Activity Idea: The week before October 25, assign students a biographical research assignment. Ask them to select an individual who has advocated for or helped develop solutions for sustainability. On Sustainability Day, welcome students to present on the person they chose.

Practice Meaningful Change

The concept of sustainability provides valuable content for high schoolers to learn but consider ways in which they could put that knowledge into action. We must establish a tangible baseline to create meaningful change. For example, identify your town’s closest waste management facility and discuss the many environmental hazards that landfills pose. As a class, weigh your daily trash output and track it for one month to ascertain the group’s waste footprint.

Once you’ve captured a baseline, celebrate Sustainability Day by developing real goals as a class. Discuss your average waste output and brainstorm strategies to minimize trash. How might your students reduce their impact on the local landfill? Showcase how small individual efforts can evolve into meaningful collective change.

Activity Idea: Introduce the concept of a carbon footprint and ask students to measure their personal carbon footprint. These types of tools provide users with actual data. Metrics like this can help generate personal accountability regarding sustainability.

Decode Greenwashing

Sustainability is a popular concept, and many businesses have implemented positive new practices to make themselves more marketable for eco-minded consumers. Sustainable fashion, organic foods, and upcycling are all popular steps that people take. However, some organizations leverage the sustainability trend without making actual efforts; they spin information to make their products seem sustainable. This misguided marketing ploy is called greenwashing; your high school students have undoubtedly experienced it.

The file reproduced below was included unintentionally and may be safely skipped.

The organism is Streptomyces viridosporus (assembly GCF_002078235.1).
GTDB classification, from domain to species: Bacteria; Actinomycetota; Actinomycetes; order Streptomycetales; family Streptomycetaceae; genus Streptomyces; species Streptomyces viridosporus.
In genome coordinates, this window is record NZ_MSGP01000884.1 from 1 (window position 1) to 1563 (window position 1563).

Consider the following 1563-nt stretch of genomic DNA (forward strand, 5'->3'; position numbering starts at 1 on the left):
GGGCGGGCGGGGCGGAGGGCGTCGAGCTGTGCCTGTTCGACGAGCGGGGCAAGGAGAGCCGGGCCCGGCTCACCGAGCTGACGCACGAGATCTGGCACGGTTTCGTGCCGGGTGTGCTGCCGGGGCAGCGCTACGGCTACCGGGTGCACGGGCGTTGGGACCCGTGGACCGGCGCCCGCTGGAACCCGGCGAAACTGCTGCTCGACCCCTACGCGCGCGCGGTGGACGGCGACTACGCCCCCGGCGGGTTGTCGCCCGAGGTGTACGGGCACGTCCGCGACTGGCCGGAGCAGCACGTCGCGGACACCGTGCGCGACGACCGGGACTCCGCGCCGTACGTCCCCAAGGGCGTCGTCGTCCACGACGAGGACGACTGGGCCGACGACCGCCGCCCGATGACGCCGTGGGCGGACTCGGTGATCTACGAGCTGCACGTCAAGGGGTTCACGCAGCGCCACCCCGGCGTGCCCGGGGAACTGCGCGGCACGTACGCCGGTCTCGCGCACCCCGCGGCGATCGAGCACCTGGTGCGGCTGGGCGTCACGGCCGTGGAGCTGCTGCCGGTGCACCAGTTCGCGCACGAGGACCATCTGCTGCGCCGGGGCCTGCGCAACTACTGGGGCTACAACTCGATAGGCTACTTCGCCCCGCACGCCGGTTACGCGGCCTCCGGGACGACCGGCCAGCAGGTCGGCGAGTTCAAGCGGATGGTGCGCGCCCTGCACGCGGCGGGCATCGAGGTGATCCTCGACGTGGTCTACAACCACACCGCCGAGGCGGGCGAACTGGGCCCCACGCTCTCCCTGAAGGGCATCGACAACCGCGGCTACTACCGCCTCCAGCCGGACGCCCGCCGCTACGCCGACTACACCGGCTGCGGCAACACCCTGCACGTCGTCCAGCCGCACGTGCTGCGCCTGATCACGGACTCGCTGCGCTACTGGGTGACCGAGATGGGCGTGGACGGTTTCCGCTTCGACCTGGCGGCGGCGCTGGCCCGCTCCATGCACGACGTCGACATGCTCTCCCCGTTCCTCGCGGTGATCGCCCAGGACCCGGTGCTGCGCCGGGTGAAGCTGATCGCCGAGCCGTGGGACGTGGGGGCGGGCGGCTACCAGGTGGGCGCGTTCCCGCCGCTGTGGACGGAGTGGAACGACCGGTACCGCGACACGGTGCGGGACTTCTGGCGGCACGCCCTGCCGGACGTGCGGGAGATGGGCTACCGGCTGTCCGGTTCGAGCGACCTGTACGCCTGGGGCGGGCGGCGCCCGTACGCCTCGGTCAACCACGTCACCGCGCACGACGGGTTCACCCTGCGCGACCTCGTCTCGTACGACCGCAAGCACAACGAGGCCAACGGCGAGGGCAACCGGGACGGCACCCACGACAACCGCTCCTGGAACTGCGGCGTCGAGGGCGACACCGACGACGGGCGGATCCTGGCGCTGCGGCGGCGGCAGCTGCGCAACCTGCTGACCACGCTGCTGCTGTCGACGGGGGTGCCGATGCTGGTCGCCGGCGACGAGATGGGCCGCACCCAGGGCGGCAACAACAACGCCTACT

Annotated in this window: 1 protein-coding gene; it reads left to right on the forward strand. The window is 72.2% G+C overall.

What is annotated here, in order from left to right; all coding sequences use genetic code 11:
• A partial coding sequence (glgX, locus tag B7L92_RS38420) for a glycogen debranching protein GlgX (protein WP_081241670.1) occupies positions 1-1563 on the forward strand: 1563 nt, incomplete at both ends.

Teachers can direct students to encyclopedia entries and related articles about greenwashing from trusted media sources. Your teenage learners can dive into more nuanced topics like marketing ethics and misinformation. Have them consider whether or not companies should be held financially liable for misleading consumers via greenwashing techniques. Young consumers are inundated daily by ad campaigns and marketing ploys; encourage your students to become savvy, environmentally conscious consumers.

Discussion Idea: Have your high schoolers find an example of greenwashing, whether through social media, television ads, or their own shopping experience. There are countless examples, especially among big-name brands. Facilitate a discussion of what they’ve learned. How can they be more mindful consumers?

There are many ways to approach sustainability. Use the information in Gale as a catalyst for goal setting. As a class, identify small but meaningful ways the school could become more sustainable. You could fundraise for recycling bins, research opportunities for a solar installation on the roof, or establish a community garden on campus. Draft a letter to your school’s administrators asking them for support. Who knows—you could get nominated as a U.S. Department of Education Green Ribbon School.

Introduce positive sustainability habits early this school year. As a class, your combined efforts make an even more significant impact. To start, lean on the user-friendly resources in Gale In Context: Environmental Studies.